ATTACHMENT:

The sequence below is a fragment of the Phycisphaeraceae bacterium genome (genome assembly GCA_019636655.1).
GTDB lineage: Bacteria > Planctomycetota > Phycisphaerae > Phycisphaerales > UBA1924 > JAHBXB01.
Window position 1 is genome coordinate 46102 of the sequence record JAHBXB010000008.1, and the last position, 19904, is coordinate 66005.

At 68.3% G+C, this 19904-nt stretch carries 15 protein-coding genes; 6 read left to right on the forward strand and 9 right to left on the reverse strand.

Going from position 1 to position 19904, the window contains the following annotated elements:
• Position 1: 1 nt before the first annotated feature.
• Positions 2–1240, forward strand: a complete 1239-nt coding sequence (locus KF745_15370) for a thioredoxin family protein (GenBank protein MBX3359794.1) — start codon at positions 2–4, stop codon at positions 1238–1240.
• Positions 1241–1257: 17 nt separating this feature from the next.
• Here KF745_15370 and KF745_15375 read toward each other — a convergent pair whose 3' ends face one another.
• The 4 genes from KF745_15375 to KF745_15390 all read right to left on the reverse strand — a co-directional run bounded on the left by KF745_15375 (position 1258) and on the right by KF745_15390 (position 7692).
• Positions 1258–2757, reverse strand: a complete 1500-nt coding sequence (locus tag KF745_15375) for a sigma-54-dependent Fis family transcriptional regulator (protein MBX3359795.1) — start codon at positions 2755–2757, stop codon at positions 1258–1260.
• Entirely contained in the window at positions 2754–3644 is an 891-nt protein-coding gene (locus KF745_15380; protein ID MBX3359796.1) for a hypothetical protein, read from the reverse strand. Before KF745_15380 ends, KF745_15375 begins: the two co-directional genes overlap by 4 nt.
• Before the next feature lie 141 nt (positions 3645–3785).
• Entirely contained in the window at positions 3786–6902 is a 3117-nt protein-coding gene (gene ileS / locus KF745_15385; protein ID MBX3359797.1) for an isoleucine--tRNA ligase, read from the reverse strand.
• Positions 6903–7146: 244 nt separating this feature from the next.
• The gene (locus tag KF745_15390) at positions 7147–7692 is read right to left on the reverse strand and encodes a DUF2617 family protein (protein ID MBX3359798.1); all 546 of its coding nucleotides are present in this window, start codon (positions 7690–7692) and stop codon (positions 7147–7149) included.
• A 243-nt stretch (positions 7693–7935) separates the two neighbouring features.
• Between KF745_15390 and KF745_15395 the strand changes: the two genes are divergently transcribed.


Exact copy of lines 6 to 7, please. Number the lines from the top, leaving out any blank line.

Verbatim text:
• Position 1: 1 nt before the first annotated feature.
• Positions 2–1240, forward strand: a complete 1239-nt coding sequence (locus KF745_15370) for a thioredoxin family protein (GenBank protein MBX3359794.1) — start codon at positions 2–4, stop codon at positions 1238–1240.